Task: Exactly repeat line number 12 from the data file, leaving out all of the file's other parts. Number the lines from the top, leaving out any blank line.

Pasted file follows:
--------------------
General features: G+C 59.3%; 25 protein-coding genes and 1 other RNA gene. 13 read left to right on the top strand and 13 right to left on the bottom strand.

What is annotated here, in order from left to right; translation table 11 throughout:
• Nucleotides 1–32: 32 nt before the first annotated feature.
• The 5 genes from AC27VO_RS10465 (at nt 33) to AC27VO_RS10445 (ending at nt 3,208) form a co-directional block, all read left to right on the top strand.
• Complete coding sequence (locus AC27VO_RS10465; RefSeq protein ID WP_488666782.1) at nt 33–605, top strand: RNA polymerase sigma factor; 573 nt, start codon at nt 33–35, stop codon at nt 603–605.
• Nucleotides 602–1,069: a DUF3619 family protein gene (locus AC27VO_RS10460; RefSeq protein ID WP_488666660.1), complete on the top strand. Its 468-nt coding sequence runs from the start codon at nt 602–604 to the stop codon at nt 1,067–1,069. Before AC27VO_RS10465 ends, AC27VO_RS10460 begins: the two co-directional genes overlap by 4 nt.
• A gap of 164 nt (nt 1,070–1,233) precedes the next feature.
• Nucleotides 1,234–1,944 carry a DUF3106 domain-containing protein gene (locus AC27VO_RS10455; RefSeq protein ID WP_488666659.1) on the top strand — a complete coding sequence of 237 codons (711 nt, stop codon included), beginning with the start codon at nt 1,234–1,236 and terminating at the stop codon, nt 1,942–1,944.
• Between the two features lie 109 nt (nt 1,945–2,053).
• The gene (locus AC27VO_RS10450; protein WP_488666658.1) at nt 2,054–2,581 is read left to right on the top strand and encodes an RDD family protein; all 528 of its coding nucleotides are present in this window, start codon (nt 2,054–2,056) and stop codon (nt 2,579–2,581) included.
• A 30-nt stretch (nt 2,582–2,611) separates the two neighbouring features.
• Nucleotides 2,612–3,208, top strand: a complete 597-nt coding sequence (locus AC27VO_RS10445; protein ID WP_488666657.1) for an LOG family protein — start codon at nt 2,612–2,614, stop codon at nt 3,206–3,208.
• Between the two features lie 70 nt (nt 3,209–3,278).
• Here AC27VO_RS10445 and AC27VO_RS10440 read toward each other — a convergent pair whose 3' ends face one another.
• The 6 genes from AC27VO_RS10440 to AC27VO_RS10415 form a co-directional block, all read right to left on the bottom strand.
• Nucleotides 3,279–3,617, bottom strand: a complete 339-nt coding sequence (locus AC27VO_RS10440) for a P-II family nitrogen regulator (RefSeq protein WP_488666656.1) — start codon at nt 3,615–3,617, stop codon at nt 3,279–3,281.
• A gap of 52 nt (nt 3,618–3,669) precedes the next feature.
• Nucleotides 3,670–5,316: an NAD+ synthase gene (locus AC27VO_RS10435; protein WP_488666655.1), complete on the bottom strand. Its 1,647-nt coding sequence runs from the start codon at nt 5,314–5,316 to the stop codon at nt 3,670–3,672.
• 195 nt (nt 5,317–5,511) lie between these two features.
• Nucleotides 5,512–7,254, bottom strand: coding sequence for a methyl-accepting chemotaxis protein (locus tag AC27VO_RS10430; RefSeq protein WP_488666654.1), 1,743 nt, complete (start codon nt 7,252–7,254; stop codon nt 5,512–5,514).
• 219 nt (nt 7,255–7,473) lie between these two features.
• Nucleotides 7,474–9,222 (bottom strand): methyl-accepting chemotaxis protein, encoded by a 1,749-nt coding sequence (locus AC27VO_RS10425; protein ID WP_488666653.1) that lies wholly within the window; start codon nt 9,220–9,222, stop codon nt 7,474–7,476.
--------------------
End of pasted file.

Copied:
• Nucleotides 2,612–3,208, top strand: a complete 597-nt coding sequence (locus AC27VO_RS10445; protein ID WP_488666657.1) for an LOG family protein — start codon at nt 2,612–2,614, stop codon at nt 3,206–3,208.